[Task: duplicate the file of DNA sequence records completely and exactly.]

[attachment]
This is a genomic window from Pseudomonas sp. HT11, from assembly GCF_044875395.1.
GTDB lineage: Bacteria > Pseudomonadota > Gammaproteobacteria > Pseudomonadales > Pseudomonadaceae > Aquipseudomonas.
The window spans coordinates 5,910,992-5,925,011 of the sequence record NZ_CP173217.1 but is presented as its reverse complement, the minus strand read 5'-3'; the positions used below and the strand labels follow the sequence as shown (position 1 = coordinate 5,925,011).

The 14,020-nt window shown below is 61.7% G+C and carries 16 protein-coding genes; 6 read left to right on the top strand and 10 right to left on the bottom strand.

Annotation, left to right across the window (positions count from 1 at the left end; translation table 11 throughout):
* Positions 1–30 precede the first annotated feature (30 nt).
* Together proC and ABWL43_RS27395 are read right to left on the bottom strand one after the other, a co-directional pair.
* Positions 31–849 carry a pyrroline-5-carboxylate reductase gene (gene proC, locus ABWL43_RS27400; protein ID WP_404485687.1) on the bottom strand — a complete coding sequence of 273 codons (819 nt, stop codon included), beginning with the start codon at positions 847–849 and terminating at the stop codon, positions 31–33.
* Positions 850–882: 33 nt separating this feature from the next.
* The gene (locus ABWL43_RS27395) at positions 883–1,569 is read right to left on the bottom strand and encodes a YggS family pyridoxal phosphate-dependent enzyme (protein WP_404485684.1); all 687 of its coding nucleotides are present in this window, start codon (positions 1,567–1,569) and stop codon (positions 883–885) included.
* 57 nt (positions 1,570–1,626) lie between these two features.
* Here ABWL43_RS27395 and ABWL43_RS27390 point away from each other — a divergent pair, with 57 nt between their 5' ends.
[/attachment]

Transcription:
This is a genomic window from Pseudomonas sp. HT11, from assembly GCF_044875395.1.
GTDB lineage: Bacteria > Pseudomonadota > Gammaproteobacteria > Pseudomonadales > Pseudomonadaceae > Aquipseudomonas.
The window spans coordinates 5,910,992-5,925,011 of the sequence record NZ_CP173217.1 but is presented as its reverse complement, the minus strand read 5'-3'; the positions used below and the strand labels follow the sequence as shown (position 1 = coordinate 5,925,011).

The 14,020-nt window shown below is 61.7% G+C and carries 16 protein-coding genes; 6 read left to right on the top strand and 10 right to left on the bottom strand.

Annotation, left to right across the window (positions count from 1 at the left end; translation table 11 throughout):
* Positions 1–30 precede the first annotated feature (30 nt).
* Together proC and ABWL43_RS27395 are read right to left on the bottom strand one after the other, a co-directional pair.
* Positions 31–849 carry a pyrroline-5-carboxylate reductase gene (gene proC, locus ABWL43_RS27400; protein ID WP_404485687.1) on the bottom strand — a complete coding sequence of 273 codons (819 nt, stop codon included), beginning with the start codon at positions 847–849 and terminating at the stop codon, positions 31–33.
* Positions 850–882: 33 nt separating this feature from the next.
* The gene (locus ABWL43_RS27395) at positions 883–1,569 is read right to left on the bottom strand and encodes a YggS family pyridoxal phosphate-dependent enzyme (protein WP_404485684.1); all 687 of its coding nucleotides are present in this window, start codon (positions 1,567–1,569) and stop codon (positions 883–885) included.
* 57 nt (positions 1,570–1,626) lie between these two features.
* Here ABWL43_RS27395 and ABWL43_RS27390 point away from each other — a divergent pair, with 57 nt between their 5' ends.